I’m living a lie and I also need justice.

I will always have depression if I continue living a lie. If I’m not true to myself then things are going to keep literally appearing right in front of my eyes making things glaringly obvious. I don’t like men. I can’t make myself straight however much I try to make myself attracted to men. I just don’t find them attractive at all. I find women attractive but I feel like I can’t be myself. I feel that others expect me to be straight. I don’t feel able to date women because of things that have happened and I was brought up in an traditional type family where I was conditioned to end up in a straight relationship. I don’t think my dad would have even been happy with me discovering I’m a lesbian. I’m sure that he has probably washed his hands of me from beyond the grave for other reasons already.

I’m still far from over the woman that I did fall in love with back in 2014. It is terribly hard when the person I most wanted to be in a relationship with (despite how they treated me) will never love me for who I am. I can’t get over the only person I truly fell in love with just because others tell me that I should. I’m also not going to be able to let go how they made me feel due to the way that they treated me. I don’t feel that I should have to apologise for developing feelings for someone. It was only wrong in the context of how we met. They were exactly my type. I never knew what my type was until I met them. I tried to deny it for so long due to others making me feel awful for the feelings that I had for such a long time. I would love the other person to consider giving me a chance in the future but they’ll never give me a chance and that hurts. That also stops me wanting to start a relationship with anyone else because it’s not fair if I still have feelings for someone else.

I also increasingly wish that I could get justice for what I’ve found out in regards to the lies in my mental health notes on the system. I lost my son to adoption because of those incorrect notes. I thought that I’d feel better about what happened after finding out what had been on the notes knowing that I really didn’t have a chance against lies. I feel the opposite though due to not even being able to have letterbox contact with my son and his adoptive parents. I was denied the last link to my son because of the notes on the system. I feel that I should obtain some kind of justice even if it’s just compensation. I would be satisfied if I received an official apology from the system because at least they would have admitted that they were wrong to put me through the hell of having my baby son ripped away from me for adoption. I want justice for how awfully I’ve been treated by the services too. I don’t feel like it’s okay yet. It’s far from okay until I at least get an apology from everyone involved in failing me or putting untrue assumptions on the system about me. I’m always frustrated because I cannot legally do anything about what the services have done to my life. I feel that this option should be widely available, but it seems that if you don’t have the money then you just have to ‘put up and shut up’. Those that know me will understand that putting up and shutting up definitely isn’t me if I see things that have been done wrong towards me.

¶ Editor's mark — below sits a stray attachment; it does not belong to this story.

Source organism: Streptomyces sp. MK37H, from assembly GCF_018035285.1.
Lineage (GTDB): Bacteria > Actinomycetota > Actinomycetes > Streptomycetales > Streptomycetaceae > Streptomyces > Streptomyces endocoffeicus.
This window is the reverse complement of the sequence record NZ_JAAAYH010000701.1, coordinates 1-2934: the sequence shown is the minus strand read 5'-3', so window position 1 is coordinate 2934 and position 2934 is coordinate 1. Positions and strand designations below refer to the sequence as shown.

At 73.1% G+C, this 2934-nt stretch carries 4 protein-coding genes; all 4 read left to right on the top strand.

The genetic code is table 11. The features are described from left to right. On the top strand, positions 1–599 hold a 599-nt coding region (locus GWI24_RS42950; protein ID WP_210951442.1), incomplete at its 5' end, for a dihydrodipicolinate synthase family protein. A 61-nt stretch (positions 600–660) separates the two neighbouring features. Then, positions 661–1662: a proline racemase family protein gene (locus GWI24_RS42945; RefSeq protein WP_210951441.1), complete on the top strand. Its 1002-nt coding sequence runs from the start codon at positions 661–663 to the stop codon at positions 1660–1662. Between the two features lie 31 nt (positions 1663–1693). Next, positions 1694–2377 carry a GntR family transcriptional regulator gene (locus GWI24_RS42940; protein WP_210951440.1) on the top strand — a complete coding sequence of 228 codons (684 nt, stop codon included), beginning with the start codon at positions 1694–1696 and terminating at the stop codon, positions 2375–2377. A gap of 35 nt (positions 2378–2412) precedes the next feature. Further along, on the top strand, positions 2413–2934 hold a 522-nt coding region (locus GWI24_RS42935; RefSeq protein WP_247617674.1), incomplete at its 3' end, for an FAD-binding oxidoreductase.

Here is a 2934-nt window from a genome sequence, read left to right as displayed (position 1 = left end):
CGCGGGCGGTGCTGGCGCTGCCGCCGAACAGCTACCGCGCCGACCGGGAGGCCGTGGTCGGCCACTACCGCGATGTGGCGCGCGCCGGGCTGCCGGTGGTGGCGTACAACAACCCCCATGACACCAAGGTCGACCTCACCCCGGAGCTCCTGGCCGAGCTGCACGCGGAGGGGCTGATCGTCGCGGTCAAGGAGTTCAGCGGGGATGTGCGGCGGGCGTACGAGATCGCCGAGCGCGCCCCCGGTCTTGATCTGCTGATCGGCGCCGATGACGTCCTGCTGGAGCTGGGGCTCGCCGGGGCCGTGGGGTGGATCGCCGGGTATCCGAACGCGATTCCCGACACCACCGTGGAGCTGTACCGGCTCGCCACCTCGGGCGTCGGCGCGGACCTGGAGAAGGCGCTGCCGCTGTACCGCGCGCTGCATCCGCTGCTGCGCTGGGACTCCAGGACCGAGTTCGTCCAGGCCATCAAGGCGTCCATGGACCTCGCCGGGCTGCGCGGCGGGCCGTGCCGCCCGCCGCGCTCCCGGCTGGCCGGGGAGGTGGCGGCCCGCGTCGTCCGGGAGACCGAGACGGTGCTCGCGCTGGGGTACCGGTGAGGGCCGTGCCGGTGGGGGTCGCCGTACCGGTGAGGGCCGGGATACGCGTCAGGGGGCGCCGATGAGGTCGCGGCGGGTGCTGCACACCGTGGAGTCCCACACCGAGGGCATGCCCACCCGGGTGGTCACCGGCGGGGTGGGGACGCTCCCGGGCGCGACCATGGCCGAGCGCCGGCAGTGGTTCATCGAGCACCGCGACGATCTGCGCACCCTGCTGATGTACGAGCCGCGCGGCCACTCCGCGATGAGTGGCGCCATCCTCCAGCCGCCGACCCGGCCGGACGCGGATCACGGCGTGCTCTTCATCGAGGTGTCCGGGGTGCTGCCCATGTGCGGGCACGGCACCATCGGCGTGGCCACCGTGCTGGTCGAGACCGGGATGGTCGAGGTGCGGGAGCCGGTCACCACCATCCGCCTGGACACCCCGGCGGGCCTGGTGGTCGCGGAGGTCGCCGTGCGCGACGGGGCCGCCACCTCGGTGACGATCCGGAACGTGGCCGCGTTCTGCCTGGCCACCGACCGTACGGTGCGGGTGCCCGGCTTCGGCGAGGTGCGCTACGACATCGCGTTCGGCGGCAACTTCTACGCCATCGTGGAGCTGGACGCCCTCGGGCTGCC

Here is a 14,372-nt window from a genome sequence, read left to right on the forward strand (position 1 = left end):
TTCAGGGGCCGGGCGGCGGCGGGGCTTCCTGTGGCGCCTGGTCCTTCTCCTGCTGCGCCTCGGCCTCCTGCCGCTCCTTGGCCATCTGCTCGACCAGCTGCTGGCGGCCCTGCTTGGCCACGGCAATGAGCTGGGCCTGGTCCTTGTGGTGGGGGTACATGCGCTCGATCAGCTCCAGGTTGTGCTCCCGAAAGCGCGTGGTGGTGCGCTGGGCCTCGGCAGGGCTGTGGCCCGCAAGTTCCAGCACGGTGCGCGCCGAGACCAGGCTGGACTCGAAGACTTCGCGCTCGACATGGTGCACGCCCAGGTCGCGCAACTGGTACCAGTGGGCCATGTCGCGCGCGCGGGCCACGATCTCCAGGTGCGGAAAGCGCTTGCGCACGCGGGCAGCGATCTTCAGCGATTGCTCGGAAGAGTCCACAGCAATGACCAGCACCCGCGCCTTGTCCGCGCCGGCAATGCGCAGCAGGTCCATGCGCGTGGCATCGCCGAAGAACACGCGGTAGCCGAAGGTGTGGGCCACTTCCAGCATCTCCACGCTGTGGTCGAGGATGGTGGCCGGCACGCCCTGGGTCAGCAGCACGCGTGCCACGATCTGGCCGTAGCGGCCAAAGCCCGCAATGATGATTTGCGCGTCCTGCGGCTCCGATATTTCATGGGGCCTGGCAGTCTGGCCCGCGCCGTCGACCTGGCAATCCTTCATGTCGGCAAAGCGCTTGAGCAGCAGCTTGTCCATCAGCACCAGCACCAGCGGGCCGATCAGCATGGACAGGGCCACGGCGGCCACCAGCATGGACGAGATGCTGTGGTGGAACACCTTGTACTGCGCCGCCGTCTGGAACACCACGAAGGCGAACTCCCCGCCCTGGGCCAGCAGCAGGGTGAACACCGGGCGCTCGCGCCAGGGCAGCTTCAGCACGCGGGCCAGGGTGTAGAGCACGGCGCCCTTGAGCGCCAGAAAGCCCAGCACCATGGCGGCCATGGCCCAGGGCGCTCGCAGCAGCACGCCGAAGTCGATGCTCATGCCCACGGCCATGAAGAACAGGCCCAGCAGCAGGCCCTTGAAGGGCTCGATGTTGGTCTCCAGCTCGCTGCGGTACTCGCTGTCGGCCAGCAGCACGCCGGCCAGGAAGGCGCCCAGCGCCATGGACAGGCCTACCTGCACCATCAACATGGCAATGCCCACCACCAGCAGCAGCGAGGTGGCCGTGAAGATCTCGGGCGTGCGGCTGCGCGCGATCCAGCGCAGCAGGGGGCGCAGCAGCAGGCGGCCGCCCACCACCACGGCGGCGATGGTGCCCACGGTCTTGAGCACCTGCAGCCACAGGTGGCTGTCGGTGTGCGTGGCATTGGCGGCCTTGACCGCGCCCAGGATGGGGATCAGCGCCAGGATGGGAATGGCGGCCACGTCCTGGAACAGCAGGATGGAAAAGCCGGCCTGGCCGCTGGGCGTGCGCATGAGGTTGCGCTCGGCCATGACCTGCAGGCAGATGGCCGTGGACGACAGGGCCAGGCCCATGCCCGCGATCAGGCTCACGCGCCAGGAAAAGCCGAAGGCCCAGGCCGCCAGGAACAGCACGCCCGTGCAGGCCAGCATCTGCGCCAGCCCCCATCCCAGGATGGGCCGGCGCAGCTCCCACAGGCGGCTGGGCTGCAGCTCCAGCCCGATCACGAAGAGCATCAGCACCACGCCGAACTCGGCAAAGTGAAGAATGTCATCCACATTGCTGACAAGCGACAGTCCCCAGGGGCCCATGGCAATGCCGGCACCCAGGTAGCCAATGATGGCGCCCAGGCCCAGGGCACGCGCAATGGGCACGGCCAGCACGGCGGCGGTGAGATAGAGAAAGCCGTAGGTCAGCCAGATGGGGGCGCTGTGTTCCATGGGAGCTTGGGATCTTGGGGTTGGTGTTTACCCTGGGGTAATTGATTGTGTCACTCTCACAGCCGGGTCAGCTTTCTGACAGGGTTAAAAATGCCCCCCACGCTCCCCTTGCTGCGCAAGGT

5 thoughts on “I’m living a lie and I also need justice.

  1. You can’t will yourself straight and nor should you do it for other people. In your dad’s case, he obviously loved you and cared much more about you than “traditional” opinions: he’d want you to be happy. A lot of people have opinions about things which are very quickly reappraised once it involves somebody they care about. The only ones who won’t change are the sort of people who wouldn’t have cared about you in the first place, but he obviously did.

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      1. Nor do I with mine, but that doesn’t mean he’s not there. More sensitive people than I am think he is. The point is that, however he might’ve spoken about things, he was a decent man who loved you. For who you are. Being autistic didn’t change that. Being gay wouldn’t have changed it.

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      2. You can’t guarantee anything where other people are concerned, but the overwhelming likelihood is that it wouldn’t have affected the way he cared about you. You’re still his daughter, you’re still you. It takes a special sort of nastiness to reject someone for that and the way you’ve described him is that it’s simply not in his nature. There’s a reason I mentioned autism because it can attract the same sort of intolerance, and I’m going to hazard what I think is a fairly sure guess that all the people who have a problem with your autism are exactly the same ones who disapprove of you being gay. The problem isn’t being autistic, being gay, or being you. The problem is them. And your dad wasn’t like them.

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